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Millennia peatland model


Peatlands in the UK have mostly been 'growing' for the last 8-10k years, since after the ice-age. Basically, plants take up carbon from the atmosphere through photosynthesis and put this carbon into plant biomass (leaves and roots). However, plants or parts of their biomass die annually, therefore annual litter cohorts are laid down and as plant matter decays only very slowly under wet and cold conditions in the uplands, the undecomposed organic matter is 'locked away' as long as conditions do not change (i.e. high water tables and low temperatures). Consequently, over millennia organic matter accumulates, leading to peat formation. The MILLENNIA model (Heinemeyer et al., 2010) captures this long-term peat accumulation and underlying changes in vegetation and water table dynamics over time. It has been validated and successfully compared to other UK peatland models by Clark et al. (2010) who pointed out several advantages of this model over others (mainly the dynamic (and total) peat depth, dynamic water table and vegetation feedbacks). We have since further developed the monthly model in collaboration with M. Carroll on his UKPopNet cranefly work (i.e. Carroll et al., 2011). This model performs well in comparison to site hydrological data (see previous figure), a prerequisite for modelling accurate carbon dynamics. However, the winter months still show some discrepancies to site data as there is no modelled snow representation. However, annual mean temperatures also seem crucial for key decomposers in peatlands, enchytraids (see Briones et al., 2007), which will be subjected to climate change alonside other biota crucial for bird polulations, such as crane flies (Carroll et al., 2011). We will therefore run the MILLENNIA model with climate change scenarios to determine likely impacts on such key species.

Importantly, the field flux measurements and the empirical models of carbon uptake (photosynthesis) and release (respiration) in connection with root exclusion will allow comparing field based estiamtes of NPP to predictions by the MILLENNIA model based on the real site climate data. Currently, the MILLENNIA model derives net carbon inputs (NPP) based on a simple empirical relationship to actual evapotranspiration (AET). This will offer an important validation for the MILLENNIA model and enable comparison of the simple versus a more process level driven calculation of NPP (considering light conditions and vegetation specific NPP estimates). A further opportunity will be the model inclusion of available vegetation and treatment specific water flux data. This will enable an estimation of the treatment impact on the water balance and discharge (flow patterns) in connection with runoff relationships to water table dynamics and vegetation. This will be achieved in a combination of GIS and the MILLENNIA model, also as part of the up-scaling attempts to larger regions (making use of the variance estimates from the ‘between site’ comparison to provide an uncertainty measure on model input parameters and processes).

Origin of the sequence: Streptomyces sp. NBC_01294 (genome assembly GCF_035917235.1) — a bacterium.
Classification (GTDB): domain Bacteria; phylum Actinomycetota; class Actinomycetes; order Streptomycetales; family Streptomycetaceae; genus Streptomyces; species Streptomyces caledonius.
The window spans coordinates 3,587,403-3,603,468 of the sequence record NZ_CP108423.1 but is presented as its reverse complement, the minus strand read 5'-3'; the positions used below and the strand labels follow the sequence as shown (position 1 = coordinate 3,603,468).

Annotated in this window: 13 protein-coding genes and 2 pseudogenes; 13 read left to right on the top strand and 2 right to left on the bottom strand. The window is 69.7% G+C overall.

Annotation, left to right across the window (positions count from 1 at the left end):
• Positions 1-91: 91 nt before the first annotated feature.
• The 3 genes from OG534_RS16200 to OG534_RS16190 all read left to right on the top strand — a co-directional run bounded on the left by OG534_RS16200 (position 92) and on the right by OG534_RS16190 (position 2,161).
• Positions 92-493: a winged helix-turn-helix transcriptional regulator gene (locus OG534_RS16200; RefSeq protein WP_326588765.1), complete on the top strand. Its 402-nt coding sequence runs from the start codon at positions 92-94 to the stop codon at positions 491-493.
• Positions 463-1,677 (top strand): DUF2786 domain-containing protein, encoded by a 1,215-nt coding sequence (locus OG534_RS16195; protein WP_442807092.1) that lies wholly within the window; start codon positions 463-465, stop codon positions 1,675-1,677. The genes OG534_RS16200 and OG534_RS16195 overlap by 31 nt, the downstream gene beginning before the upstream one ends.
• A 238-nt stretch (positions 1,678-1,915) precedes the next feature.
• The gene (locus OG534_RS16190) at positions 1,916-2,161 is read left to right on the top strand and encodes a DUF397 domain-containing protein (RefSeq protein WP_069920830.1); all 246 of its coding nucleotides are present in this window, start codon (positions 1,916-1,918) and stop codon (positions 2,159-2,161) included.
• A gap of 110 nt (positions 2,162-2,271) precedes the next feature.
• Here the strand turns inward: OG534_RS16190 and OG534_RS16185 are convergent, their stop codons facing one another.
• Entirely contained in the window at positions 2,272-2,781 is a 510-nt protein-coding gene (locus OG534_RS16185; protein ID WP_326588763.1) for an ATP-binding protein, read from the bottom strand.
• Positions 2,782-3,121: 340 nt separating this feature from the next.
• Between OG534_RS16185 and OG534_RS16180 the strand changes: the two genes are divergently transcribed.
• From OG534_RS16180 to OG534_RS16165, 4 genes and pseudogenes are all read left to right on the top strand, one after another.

The MILLENNIA model, considering past climate, dynamic vegetation and water table.
Bottom: preliminary modeled water table depth (WTD) data compared to site measurements from the three sites
(note the good overall agreement, but lower WTD at the Nid and Whit sites - likely due to drainage - STDEV ~4 cm)
v1 (left) unadjusted model runs; v2 (right) adjusted model runs, increasing drainage (hydraulic conductivity and specific yield in bedrock) at Nid and Whit